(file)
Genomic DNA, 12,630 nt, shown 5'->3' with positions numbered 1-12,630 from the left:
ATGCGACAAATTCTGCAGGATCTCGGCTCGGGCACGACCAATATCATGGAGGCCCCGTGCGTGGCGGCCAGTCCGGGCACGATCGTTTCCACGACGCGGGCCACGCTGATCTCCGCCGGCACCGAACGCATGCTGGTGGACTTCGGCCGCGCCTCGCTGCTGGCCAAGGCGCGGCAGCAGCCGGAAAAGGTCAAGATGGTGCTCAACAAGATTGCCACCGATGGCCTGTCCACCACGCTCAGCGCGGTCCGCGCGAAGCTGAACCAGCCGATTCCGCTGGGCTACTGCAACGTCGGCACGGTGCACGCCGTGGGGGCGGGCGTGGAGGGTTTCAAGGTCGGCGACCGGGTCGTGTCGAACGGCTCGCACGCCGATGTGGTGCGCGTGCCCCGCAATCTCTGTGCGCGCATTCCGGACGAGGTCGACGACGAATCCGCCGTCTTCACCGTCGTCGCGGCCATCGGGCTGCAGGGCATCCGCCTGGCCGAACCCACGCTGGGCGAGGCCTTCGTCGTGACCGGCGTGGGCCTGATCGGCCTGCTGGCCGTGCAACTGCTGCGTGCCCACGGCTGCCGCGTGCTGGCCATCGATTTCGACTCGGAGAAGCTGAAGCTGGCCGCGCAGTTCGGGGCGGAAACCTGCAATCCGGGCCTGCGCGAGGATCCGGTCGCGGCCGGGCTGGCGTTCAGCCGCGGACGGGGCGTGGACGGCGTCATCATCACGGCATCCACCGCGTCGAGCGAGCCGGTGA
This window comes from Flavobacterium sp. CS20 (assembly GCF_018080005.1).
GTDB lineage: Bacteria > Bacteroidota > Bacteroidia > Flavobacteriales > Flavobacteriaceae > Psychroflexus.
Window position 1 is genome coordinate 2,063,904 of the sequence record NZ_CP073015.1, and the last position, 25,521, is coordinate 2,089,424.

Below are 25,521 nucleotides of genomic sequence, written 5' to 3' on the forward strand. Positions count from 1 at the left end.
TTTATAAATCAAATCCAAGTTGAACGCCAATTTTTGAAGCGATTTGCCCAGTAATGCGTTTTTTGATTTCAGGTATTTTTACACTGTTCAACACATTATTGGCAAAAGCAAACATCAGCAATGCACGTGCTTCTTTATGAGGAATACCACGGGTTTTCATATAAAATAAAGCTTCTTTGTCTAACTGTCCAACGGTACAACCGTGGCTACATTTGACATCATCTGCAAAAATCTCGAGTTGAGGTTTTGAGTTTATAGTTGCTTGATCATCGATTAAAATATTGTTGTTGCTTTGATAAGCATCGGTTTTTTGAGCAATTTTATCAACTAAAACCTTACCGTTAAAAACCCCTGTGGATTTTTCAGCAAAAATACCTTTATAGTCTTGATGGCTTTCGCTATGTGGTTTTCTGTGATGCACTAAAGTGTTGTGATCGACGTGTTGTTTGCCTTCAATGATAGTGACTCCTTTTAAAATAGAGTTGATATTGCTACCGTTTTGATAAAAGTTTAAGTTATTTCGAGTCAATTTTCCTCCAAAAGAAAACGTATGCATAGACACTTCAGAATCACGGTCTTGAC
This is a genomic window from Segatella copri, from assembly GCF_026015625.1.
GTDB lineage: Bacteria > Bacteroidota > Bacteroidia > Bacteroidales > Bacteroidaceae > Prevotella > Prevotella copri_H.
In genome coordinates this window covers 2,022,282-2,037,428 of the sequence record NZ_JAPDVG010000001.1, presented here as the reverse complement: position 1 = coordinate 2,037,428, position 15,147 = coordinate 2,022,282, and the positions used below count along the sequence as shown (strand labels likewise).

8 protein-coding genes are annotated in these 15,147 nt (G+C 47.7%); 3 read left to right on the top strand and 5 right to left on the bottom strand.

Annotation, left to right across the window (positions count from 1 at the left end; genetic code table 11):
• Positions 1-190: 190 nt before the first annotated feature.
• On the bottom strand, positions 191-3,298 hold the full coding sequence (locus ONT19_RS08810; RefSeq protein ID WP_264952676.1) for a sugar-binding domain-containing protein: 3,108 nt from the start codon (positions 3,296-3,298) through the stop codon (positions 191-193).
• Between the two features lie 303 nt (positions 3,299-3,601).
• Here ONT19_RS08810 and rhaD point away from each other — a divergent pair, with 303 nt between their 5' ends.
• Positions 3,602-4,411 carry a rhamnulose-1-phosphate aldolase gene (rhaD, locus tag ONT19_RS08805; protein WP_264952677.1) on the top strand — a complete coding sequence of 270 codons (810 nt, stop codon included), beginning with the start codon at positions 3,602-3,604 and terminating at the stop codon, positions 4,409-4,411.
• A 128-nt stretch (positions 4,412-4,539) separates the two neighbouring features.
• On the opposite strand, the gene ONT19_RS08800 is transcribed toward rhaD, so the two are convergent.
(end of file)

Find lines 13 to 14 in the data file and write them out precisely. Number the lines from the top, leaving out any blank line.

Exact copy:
• Positions 1-190: 190 nt before the first annotated feature.
• On the bottom strand, positions 191-3,298 hold the full coding sequence (locus ONT19_RS08810; RefSeq protein ID WP_264952676.1) for a sugar-binding domain-containing protein: 3,108 nt from the start codon (positions 3,296-3,298) through the stop codon (positions 191-193).